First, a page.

Associate Professor, Department of Ecology & Evolutionary Biology; Director, Bioinformatics Degree Program

Michael Barker

Educational Backgroun:
    B.S. Biology, Denison University, 2001
    M.S. Botany, Miami University, 2003
    Ph.D. Evolutionary Biology, Indiana University, 2009
Mike Barker is an evolutionary biologist studying the origins of biological diversity, particularly how abrupt genomic changes such as polyploidy, chromosomal change, and hybridization have contributed to the evolution of plant diversity. Biologists have long been fascinated by these processes because they create unique opportunities for the evolution of ecological and phenotypic novelty with the potential for relatively rapid speciation. Although assessing the importance of these abrupt changes has historically been a difficult task, advances in genomics and bioinformatics have created new opportunities for addressing these longstanding questions. To address these questions, the Barker Lab has developed new approaches to infer ancient and recent polyploidy across the tree of life. These include new machine learning methods that have increased the efficiency of genomic analyses of polyploidy. Ongoing research in the lab is focused on developing new models and theory to understand the evolution of chromosome numbers, deep learning approaches to study ancient whole genome duplications, and new population genomic methods for the analysis of contemporary polyploid species. Mike’s research efforts have been recognized with the NSERC-BRITE Biodiversity Postdoctoral Fellowship at the University of British Columbia (2010) and the Emerging Leader Award from the Botanical Society of America (2016).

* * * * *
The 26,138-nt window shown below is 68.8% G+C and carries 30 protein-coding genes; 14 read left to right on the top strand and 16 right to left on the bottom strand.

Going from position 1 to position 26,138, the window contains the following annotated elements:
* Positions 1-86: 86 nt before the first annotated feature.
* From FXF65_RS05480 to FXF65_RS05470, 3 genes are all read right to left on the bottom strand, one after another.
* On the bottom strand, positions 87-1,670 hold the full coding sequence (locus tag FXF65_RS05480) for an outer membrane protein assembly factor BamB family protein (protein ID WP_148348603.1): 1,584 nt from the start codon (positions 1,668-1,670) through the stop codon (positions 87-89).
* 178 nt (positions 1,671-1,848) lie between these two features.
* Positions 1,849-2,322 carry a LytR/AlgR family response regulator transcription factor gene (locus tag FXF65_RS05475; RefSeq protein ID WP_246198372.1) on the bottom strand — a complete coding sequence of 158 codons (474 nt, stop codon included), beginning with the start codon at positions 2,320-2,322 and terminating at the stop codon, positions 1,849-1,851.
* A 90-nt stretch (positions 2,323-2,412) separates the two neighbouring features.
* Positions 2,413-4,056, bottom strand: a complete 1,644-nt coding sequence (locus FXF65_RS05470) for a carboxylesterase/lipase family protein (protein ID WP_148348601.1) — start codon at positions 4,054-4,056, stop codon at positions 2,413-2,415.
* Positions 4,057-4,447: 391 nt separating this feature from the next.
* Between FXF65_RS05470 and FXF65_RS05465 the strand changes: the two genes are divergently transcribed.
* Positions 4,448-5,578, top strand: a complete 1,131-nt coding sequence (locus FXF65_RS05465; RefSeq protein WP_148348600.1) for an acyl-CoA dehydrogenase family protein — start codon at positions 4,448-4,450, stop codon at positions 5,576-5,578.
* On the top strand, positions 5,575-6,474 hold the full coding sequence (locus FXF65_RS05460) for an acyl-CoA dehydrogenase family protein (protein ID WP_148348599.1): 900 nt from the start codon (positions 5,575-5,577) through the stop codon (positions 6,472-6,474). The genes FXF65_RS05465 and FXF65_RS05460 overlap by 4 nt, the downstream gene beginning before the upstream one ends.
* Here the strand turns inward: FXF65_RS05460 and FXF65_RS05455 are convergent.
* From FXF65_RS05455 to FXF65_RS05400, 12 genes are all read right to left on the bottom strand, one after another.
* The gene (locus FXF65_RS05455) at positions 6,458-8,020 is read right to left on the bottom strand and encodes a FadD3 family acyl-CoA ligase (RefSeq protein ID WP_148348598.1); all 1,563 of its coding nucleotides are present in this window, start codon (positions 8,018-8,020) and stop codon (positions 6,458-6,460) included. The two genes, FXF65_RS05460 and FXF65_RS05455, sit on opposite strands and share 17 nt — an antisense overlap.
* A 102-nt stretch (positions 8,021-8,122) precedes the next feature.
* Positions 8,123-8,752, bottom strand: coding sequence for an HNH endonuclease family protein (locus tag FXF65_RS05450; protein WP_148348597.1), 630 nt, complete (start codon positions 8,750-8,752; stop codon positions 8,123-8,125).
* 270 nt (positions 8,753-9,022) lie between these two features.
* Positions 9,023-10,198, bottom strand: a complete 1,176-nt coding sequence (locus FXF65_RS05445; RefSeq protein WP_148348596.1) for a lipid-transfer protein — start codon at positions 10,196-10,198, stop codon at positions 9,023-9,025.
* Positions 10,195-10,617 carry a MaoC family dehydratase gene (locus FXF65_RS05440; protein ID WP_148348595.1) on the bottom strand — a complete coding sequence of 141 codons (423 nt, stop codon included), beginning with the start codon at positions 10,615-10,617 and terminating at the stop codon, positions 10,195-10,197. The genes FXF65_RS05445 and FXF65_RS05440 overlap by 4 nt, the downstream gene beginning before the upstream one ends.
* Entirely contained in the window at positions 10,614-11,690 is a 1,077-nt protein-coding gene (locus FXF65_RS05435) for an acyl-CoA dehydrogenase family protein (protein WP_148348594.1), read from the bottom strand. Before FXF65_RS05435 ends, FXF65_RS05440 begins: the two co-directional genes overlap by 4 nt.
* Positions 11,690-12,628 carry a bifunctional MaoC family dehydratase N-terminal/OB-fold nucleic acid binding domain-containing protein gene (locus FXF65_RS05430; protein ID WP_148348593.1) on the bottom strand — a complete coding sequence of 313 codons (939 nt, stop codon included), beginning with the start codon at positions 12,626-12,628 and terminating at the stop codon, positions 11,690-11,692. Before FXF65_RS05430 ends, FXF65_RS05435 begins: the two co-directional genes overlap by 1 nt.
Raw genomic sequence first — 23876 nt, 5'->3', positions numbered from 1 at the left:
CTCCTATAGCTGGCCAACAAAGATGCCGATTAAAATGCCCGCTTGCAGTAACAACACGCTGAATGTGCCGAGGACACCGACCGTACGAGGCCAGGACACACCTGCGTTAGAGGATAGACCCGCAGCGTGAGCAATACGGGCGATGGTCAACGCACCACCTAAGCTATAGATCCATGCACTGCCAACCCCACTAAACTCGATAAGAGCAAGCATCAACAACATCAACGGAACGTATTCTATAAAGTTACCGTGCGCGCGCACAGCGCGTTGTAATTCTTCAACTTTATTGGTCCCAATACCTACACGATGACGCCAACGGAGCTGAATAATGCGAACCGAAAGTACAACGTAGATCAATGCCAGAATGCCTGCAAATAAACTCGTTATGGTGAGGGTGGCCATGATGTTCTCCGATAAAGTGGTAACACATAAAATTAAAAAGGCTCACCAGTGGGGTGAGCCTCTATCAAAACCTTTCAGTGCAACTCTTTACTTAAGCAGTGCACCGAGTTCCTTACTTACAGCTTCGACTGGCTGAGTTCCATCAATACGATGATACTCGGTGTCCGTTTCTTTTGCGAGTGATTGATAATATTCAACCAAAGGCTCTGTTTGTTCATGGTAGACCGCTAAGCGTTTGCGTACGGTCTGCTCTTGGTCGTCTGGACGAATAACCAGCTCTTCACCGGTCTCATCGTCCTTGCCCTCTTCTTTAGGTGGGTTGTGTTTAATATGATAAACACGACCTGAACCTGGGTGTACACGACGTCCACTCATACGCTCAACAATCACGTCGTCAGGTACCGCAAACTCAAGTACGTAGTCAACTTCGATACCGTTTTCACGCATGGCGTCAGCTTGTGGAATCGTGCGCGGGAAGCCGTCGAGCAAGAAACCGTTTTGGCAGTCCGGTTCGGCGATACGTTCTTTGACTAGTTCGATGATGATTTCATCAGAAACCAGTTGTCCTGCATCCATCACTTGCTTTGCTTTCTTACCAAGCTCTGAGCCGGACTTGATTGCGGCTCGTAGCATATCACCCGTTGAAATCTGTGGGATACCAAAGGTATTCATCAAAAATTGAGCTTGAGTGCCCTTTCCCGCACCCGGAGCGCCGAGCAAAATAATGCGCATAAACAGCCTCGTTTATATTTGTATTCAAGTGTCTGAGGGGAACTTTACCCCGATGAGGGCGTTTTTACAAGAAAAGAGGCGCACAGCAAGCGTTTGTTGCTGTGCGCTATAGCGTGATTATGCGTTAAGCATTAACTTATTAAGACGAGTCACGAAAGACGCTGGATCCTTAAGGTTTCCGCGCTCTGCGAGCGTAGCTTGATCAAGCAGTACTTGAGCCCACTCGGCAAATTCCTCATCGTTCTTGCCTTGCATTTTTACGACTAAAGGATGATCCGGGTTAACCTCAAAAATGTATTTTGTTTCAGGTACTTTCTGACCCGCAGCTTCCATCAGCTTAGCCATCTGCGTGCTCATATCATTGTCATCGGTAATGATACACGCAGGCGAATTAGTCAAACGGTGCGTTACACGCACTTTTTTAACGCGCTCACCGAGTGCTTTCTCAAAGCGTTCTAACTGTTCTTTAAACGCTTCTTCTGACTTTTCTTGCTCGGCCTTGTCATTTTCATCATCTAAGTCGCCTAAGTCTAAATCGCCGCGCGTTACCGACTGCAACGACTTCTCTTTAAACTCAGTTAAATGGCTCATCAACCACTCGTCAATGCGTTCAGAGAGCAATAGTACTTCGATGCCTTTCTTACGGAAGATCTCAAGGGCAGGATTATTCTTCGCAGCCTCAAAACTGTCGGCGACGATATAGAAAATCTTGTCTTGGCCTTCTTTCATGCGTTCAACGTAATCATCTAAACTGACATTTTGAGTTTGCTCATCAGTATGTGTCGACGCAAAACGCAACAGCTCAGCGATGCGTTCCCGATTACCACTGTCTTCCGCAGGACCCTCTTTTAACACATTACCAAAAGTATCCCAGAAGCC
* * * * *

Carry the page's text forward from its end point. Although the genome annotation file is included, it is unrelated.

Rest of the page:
Area(s) of Interest:
  • Machine Learning
  • Large Scale Visualization
  • Data Science Literacy